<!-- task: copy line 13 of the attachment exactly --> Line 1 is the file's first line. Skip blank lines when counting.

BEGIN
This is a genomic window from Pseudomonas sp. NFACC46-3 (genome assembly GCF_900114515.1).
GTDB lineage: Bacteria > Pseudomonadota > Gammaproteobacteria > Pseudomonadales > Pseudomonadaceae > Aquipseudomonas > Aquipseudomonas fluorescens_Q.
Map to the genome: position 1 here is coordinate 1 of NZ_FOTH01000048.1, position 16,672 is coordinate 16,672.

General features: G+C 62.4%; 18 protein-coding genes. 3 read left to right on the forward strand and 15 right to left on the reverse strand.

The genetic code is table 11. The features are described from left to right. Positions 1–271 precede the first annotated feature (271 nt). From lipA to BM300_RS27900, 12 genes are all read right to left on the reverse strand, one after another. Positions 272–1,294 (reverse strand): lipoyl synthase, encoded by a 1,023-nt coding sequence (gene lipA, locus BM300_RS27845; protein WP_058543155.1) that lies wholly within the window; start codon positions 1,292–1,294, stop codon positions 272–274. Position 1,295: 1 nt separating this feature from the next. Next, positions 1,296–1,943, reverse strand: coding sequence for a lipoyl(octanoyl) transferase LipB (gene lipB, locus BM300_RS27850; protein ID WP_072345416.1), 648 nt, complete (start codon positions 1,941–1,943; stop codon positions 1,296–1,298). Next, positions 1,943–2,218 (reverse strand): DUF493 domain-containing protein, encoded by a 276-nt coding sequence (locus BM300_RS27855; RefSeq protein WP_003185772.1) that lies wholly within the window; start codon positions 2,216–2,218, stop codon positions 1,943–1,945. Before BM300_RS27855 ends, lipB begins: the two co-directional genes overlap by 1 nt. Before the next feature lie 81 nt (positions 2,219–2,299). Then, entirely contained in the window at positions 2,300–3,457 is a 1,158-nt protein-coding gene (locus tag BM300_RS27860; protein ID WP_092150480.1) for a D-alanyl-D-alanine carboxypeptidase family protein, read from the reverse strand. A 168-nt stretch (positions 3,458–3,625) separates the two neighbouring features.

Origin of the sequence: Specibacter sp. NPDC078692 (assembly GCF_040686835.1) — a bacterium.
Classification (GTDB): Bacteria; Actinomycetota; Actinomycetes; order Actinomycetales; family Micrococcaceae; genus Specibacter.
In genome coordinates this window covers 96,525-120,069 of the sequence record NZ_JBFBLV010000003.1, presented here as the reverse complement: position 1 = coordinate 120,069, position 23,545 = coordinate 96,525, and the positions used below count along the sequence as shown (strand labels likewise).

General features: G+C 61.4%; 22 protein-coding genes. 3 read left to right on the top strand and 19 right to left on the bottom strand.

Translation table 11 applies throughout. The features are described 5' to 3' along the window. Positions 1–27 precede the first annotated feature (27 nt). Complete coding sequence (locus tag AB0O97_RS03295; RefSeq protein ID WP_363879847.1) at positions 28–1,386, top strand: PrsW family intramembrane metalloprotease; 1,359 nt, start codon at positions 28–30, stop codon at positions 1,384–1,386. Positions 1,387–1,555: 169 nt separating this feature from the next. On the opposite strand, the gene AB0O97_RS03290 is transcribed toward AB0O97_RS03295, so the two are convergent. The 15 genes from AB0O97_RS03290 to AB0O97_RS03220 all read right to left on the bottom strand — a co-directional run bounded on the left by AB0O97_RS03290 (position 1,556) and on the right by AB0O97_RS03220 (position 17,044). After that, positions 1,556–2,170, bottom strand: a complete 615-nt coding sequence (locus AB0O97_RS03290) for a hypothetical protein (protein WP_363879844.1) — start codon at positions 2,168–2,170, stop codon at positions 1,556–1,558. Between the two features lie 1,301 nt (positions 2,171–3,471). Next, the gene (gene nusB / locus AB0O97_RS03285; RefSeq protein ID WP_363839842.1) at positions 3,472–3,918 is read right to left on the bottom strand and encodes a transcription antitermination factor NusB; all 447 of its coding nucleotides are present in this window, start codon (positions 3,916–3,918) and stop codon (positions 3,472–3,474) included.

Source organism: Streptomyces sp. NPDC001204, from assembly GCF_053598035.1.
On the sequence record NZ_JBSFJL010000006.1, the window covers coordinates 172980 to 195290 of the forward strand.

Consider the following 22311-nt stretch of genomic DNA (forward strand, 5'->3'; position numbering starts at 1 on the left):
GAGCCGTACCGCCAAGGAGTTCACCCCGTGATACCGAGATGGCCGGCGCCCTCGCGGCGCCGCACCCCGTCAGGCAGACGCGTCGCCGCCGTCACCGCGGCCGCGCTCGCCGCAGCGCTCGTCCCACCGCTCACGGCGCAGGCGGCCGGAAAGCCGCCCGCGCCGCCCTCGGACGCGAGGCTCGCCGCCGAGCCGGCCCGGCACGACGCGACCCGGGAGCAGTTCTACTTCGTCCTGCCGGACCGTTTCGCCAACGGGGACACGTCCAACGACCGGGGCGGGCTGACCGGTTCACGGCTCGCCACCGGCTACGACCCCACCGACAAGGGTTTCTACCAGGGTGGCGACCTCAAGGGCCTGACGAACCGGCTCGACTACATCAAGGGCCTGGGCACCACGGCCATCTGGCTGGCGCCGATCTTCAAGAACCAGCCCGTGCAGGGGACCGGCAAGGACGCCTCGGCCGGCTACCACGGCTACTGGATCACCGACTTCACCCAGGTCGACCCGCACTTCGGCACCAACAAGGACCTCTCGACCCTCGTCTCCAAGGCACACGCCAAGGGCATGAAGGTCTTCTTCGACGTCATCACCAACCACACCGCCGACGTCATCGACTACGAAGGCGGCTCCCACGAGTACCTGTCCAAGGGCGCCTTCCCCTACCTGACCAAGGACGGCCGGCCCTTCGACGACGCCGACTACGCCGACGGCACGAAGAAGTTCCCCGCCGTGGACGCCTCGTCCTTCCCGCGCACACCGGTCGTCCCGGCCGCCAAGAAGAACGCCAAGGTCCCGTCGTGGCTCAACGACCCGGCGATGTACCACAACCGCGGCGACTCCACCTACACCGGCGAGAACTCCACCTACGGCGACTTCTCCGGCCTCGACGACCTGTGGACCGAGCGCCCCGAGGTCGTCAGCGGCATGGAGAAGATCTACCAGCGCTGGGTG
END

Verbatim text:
Consider the following 22311-nt stretch of genomic DNA (forward strand, 5'->3'; position numbering starts at 1 on the left):